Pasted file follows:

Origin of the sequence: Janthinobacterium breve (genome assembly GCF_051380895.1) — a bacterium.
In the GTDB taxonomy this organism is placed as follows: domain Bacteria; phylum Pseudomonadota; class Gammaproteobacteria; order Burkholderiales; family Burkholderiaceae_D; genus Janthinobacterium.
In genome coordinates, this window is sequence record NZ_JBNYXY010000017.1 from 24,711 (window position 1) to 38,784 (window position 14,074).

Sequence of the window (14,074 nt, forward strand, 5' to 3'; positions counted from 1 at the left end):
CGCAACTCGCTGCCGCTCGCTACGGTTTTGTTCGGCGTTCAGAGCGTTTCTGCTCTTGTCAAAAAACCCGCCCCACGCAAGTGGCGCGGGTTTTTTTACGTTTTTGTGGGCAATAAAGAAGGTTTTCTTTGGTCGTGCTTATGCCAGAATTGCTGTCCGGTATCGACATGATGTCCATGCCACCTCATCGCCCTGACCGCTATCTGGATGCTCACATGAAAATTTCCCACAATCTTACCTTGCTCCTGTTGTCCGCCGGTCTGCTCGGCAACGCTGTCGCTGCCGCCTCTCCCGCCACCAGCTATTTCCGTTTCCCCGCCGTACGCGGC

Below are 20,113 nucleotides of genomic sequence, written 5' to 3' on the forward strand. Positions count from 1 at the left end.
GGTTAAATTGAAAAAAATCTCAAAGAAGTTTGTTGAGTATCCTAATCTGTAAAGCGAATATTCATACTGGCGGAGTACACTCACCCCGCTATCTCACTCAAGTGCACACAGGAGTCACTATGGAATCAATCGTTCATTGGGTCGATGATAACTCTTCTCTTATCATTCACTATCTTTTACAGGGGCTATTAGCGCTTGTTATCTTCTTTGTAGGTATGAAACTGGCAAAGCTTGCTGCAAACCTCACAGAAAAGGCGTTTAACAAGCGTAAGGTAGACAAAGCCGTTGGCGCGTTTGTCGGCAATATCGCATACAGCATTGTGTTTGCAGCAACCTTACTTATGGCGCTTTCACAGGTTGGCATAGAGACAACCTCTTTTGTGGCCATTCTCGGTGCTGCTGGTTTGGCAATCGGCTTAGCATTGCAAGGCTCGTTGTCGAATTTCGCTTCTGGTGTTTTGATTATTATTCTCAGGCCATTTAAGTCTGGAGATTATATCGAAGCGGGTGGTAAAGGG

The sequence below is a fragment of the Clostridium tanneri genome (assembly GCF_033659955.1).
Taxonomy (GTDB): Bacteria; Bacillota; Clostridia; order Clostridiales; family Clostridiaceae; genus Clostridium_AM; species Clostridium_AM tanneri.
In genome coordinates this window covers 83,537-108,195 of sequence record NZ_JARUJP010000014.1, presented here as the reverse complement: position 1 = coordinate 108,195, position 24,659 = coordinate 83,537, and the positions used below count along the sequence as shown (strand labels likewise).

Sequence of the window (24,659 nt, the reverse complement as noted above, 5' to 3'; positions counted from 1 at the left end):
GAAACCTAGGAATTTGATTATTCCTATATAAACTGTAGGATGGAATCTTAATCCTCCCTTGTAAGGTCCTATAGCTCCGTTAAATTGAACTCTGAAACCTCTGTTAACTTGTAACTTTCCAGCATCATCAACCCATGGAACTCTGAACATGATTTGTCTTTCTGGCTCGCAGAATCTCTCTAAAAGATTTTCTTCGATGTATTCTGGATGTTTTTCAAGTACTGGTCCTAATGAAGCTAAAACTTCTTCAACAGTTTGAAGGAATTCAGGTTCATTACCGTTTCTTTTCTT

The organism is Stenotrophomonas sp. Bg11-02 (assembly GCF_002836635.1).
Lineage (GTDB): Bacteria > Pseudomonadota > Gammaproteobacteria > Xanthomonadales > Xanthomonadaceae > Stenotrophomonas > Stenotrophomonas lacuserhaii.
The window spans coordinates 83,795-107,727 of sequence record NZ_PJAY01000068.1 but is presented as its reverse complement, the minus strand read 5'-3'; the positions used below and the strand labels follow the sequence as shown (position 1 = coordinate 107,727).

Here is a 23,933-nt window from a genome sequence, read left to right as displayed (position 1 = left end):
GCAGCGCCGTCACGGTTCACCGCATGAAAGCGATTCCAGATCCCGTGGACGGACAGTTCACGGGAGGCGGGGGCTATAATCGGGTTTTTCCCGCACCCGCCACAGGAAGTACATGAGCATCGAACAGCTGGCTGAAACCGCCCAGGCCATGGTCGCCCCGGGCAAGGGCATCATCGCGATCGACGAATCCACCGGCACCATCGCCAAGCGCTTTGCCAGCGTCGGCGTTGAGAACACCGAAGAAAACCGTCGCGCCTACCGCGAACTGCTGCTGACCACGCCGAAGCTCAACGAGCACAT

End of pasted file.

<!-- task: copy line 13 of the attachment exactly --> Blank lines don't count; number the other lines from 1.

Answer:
The organism is Stenotrophomonas sp. Bg11-02 (assembly GCF_002836635.1).